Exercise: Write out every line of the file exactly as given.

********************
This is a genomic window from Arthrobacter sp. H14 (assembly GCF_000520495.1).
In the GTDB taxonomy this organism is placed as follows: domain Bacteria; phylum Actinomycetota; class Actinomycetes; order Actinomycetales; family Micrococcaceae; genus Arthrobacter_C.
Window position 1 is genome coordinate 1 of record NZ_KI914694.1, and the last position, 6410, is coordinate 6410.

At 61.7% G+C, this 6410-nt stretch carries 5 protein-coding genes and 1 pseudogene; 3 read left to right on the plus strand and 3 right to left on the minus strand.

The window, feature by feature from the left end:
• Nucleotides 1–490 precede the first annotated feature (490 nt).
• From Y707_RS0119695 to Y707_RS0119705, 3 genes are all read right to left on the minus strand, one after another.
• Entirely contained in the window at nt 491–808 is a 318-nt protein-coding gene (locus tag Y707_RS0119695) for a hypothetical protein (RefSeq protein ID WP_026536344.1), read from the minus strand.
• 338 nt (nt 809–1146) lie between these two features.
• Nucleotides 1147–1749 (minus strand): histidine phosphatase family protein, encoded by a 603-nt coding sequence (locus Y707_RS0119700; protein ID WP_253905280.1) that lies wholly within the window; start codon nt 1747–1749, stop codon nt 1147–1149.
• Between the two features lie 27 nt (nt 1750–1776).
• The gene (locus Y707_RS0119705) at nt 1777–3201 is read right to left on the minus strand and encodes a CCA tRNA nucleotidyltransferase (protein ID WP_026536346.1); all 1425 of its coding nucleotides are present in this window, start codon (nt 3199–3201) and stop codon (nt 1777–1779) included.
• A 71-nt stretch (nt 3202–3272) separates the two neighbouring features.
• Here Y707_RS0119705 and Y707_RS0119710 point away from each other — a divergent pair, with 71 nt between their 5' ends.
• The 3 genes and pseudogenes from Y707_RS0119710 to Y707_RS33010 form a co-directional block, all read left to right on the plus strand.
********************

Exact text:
This is a genomic window from Arthrobacter sp. H14 (assembly GCF_000520495.1).
In the GTDB taxonomy this organism is placed as follows: domain Bacteria; phylum Actinomycetota; class Actinomycetes; order Actinomycetales; family Micrococcaceae; genus Arthrobacter_C.
Window position 1 is genome coordinate 1 of record NZ_KI914694.1, and the last position, 6410, is coordinate 6410.

At 61.7% G+C, this 6410-nt stretch carries 5 protein-coding genes and 1 pseudogene; 3 read left to right on the plus strand and 3 right to left on the minus strand.

The window, feature by feature from the left end:
• Nucleotides 1–490 precede the first annotated feature (490 nt).
• From Y707_RS0119695 to Y707_RS0119705, 3 genes are all read right to left on the minus strand, one after another.
• Entirely contained in the window at nt 491–808 is a 318-nt protein-coding gene (locus tag Y707_RS0119695) for a hypothetical protein (RefSeq protein ID WP_026536344.1), read from the minus strand.
• 338 nt (nt 809–1146) lie between these two features.
• Nucleotides 1147–1749 (minus strand): histidine phosphatase family protein, encoded by a 603-nt coding sequence (locus Y707_RS0119700; protein ID WP_253905280.1) that lies wholly within the window; start codon nt 1747–1749, stop codon nt 1147–1149.
• Between the two features lie 27 nt (nt 1750–1776).
• The gene (locus Y707_RS0119705) at nt 1777–3201 is read right to left on the minus strand and encodes a CCA tRNA nucleotidyltransferase (protein ID WP_026536346.1); all 1425 of its coding nucleotides are present in this window, start codon (nt 3199–3201) and stop codon (nt 1777–1779) included.
• A 71-nt stretch (nt 3202–3272) separates the two neighbouring features.
• Here Y707_RS0119705 and Y707_RS0119710 point away from each other — a divergent pair, with 71 nt between their 5' ends.
• The 3 genes and pseudogenes from Y707_RS0119710 to Y707_RS33010 form a co-directional block, all read left to right on the plus strand.